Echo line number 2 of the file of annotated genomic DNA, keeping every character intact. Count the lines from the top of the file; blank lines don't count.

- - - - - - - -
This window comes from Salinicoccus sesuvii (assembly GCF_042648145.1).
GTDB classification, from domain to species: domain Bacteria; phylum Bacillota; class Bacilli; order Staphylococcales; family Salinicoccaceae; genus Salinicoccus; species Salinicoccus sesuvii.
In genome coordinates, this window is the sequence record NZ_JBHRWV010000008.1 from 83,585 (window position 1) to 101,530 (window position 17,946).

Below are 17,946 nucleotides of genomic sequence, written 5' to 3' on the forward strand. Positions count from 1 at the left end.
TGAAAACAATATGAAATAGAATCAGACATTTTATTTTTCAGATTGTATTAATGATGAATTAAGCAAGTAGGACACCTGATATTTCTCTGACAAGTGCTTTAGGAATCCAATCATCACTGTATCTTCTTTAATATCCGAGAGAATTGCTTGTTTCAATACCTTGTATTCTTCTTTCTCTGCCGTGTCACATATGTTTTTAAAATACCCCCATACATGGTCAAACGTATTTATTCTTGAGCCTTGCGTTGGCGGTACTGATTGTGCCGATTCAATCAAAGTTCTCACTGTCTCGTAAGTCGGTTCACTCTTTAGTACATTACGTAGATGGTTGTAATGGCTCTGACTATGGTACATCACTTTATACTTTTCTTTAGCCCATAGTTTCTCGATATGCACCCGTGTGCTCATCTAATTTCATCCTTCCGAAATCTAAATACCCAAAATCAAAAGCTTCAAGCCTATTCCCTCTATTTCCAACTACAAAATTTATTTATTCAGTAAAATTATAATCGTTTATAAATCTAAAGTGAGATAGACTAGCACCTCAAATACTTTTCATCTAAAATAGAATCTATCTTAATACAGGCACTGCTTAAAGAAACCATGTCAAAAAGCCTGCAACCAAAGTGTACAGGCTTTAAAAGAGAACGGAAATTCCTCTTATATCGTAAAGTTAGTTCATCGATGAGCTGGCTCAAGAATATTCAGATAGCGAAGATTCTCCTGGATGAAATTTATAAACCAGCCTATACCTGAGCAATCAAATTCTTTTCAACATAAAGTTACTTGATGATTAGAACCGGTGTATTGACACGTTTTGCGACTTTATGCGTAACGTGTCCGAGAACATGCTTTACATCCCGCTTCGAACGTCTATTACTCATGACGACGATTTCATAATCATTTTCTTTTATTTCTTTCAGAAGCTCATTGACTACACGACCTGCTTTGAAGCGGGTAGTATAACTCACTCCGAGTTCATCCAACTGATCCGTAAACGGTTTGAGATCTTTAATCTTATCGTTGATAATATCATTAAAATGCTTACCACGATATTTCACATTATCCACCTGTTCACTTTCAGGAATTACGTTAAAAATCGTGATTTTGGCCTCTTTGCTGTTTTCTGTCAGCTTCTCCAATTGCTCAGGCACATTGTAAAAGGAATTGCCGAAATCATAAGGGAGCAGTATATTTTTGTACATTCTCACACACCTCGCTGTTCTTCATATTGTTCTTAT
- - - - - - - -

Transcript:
GTDB classification, from domain to species: domain Bacteria; phylum Bacillota; class Bacilli; order Staphylococcales; family Salinicoccaceae; genus Salinicoccus; species Salinicoccus sesuvii.